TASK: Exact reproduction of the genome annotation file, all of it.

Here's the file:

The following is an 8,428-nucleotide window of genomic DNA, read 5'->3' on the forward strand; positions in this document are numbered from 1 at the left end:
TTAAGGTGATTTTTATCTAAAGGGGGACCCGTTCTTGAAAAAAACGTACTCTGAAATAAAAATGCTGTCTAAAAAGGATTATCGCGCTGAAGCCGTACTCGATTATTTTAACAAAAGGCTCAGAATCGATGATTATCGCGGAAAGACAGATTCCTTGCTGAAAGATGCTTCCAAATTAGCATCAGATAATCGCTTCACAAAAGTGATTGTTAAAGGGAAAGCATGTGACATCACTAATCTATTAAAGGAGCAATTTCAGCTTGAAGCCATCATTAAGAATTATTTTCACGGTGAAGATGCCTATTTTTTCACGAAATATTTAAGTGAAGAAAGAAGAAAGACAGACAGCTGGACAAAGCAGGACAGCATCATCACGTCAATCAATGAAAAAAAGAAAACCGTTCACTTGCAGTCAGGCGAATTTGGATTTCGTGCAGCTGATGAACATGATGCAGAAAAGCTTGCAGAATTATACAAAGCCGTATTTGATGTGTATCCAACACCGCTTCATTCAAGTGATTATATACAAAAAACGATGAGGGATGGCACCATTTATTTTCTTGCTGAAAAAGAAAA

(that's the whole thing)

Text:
The following is an 8,428-nucleotide window of genomic DNA, read 5'->3' on the forward strand; positions in this document are numbered from 1 at the left end:
TTAAGGTGATTTTTATCTAAAGGGGGACCCGTTCTTGAAAAAAACGTACTCTGAAATAAAAATGCTGTCTAAAAAGGATTATCGCGCTGAAGCCGTACTCGATTATTTTAACAAAAGGCTCAGAATCGATGATTATCGCGGAAAGACAGATTCCTTGCTGAAAGATGCTTCCAAATTAGCATCAGATAATCGCTTCACAAAAGTGATTGTTAAAGGGAAAGCATGTGACATCACTAATCTATTAAAGGAGCAATTTCAGCTTGAAGCCATCATTAAGAATTATTTTCACGGTGAAGATGCCTATTTTTTCACGAAATATTTAAGTGAAGAAAGAAGAAAGACAGACAGCTGGACAAAGCAGGACAGCATCATCACGTCAATCAATGAAAAAAAGAAAACCGTTCACTTGCAGTCAGGCGAATTTGGATTTCGTGCAGCTGATGAACATGATGCAGAAAAGCTTGCAGAATTATACAAAGCCGTATTTGATGTGTATCCAACACCGCTTCATTCAAGTGATTATATACAAAAAACGATGAGGGATGGCACCATTTATTTTCTTGCTGAAAAAGAAAA